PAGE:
So first up we went to the Great Barrier Reef with Compass Cruises. Claire was snorkelling, and I was diving. It was great to actually go and see the barrier reef, but it is clear that its not in great shape. While we saw plenty of fish and sharks (while snorkelling), there was also a LOT of dead coral when diving. The dive I did was a little disappointing; its an experience diving the barrier reef, but there wasn’t a lot of variety of fish amongst the dead coral. Apparently there were a number of reasons for this;
- Compass Cruises (while cheap) only goes to the inner reef, which is not in great shape compared to the outer reef
- We were in the year after an El Nino, so there was lots of bleaching due to the high temperatures
- Cairns had a typhoon in 2011, which instead of going over the city as they expected, it changed direction and went over the reef, tearing it up
Still, to say we’ve been there and seen it was a great experience, and we’re both glad we did it.
Airlie Beach (Whitsundays)
Next up was the Whitsunday Islands, down in Airlie Beach. We took the overnight Greyhound to Airlie Beach from Cairns, which was surprisingly comfortable and we both got a good nights sleep. We were booked with Big Fury to do the Whitsundays. It was one of the few single-day trips we could find (as we were short on time). The ride there was fun in such a fast boat, but as we were sat near the back we got most of the spray splashing us, so we were quite wet and cold by the time we reached Whitehaven Beach.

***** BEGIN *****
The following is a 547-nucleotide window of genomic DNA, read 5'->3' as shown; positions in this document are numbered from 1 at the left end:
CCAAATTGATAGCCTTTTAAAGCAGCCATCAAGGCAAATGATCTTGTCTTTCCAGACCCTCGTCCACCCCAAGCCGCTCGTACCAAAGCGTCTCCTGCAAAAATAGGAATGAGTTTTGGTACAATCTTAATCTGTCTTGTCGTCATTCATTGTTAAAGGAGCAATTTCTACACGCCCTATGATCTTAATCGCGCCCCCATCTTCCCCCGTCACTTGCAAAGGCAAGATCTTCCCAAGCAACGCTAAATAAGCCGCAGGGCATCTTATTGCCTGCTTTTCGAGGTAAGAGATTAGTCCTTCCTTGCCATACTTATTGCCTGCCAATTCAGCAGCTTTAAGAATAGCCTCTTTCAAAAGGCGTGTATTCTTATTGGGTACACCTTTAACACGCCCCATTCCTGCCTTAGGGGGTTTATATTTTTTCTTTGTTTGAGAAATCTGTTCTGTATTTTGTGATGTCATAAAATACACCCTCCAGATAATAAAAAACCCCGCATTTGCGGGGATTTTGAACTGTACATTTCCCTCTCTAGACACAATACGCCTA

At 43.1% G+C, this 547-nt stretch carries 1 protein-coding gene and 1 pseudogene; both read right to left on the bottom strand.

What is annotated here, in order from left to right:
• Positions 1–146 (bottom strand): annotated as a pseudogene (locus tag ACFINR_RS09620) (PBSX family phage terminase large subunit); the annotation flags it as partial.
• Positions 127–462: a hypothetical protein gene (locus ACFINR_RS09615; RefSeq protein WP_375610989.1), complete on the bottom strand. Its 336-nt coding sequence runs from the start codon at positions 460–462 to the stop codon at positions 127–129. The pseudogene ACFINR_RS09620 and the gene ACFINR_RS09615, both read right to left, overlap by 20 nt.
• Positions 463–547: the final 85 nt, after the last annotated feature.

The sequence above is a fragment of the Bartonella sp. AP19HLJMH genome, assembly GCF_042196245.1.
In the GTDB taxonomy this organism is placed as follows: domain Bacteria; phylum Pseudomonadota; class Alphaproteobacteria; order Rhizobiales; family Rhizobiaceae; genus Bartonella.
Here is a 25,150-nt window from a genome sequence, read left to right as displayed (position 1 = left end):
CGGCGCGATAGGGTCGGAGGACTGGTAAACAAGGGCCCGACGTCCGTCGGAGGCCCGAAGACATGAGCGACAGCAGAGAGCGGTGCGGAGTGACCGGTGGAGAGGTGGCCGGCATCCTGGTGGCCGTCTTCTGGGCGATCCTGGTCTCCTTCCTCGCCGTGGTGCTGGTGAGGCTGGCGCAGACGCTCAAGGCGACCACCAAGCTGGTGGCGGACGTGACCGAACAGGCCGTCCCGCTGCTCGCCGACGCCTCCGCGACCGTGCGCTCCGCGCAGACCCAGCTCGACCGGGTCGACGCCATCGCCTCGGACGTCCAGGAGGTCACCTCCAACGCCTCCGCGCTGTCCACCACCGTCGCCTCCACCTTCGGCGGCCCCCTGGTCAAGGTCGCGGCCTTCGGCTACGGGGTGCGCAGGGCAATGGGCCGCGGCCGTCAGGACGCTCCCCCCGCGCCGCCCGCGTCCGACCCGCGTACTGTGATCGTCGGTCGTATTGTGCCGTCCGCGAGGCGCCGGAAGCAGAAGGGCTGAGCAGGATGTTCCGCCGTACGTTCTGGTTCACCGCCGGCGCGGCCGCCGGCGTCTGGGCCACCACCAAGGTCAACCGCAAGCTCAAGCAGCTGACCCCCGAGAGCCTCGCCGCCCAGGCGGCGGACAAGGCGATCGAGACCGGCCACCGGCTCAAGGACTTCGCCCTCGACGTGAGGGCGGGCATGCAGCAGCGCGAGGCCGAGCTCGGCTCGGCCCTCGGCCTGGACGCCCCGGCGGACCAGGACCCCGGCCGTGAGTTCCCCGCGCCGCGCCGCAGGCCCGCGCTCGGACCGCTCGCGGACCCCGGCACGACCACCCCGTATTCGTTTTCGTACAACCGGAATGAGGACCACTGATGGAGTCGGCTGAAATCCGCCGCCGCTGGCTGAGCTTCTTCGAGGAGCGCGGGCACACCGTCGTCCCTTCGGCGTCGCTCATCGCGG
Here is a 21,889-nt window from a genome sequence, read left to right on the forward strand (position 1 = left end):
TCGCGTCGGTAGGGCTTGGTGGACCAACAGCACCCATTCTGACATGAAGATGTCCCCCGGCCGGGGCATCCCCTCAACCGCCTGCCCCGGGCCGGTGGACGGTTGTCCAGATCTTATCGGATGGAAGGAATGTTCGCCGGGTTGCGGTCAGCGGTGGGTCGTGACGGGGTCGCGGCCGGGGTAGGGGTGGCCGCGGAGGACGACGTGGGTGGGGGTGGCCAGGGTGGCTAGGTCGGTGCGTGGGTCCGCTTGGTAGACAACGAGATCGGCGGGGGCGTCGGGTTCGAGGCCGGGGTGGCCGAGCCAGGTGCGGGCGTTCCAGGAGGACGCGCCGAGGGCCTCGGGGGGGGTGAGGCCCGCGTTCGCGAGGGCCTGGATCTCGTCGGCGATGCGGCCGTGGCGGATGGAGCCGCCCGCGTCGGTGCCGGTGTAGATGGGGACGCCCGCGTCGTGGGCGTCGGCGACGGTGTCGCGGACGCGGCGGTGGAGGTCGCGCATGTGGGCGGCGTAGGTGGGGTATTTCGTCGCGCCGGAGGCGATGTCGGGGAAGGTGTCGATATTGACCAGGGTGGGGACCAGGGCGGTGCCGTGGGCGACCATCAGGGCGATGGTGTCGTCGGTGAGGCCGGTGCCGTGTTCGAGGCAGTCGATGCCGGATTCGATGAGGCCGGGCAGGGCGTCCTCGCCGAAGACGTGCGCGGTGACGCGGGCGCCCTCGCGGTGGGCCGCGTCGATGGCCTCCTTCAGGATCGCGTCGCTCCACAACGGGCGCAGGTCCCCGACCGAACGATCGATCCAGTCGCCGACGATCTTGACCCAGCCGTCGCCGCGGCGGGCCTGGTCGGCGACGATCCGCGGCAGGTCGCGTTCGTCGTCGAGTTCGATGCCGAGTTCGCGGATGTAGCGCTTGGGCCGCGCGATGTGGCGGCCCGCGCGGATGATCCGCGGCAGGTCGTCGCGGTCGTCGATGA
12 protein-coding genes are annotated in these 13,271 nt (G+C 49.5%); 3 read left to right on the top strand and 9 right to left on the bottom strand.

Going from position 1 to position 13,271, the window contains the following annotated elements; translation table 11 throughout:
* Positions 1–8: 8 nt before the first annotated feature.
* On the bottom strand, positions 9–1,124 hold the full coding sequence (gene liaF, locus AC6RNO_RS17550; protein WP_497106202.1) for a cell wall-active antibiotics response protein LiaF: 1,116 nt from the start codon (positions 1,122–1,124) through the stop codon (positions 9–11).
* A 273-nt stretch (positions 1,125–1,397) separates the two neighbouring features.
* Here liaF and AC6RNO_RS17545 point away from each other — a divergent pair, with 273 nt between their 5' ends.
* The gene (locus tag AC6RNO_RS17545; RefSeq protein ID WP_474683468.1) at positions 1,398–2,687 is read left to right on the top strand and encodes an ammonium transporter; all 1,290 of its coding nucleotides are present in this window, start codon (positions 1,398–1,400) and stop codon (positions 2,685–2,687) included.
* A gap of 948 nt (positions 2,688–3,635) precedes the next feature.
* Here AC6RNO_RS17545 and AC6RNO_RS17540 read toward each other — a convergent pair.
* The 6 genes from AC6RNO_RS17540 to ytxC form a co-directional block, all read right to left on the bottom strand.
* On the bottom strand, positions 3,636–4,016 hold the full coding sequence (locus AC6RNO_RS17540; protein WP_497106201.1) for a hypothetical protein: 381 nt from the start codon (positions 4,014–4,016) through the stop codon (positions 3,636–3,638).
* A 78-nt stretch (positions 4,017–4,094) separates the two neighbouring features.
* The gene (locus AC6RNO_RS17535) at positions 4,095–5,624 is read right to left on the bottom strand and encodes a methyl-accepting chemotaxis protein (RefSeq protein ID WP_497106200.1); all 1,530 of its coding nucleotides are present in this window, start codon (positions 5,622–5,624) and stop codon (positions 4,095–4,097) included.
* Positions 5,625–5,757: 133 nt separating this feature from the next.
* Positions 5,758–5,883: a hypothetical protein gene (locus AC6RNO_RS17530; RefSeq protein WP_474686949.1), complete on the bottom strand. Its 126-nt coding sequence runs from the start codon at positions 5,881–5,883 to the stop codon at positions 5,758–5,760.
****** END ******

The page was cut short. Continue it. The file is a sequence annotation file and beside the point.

Whitehaven beach was a really nice beach, with really fine silica sand that squeaked every time you took a step. But we both felt that it wasn’t that impressive. We had 3 hours here, and it was (at the end of the day) just another beach. No activities here, and really cold water – not just compared to Southeast Asia, but compared to the area. Once we left here we went to see the swirling sands, which most people will recognise as the Whitsundays. Gorgeous viewpoint with stunning views – this was more impressive.
Finally, I ended the day with a snorkelling session (too cold for Claire!) It was pretty poor really – the visibility was only about 2 meters, and there was almost no fish to be seen. Disappointing, but it was still fun to go for a swim.
Hervey Bay (Fraser Island/K’gari)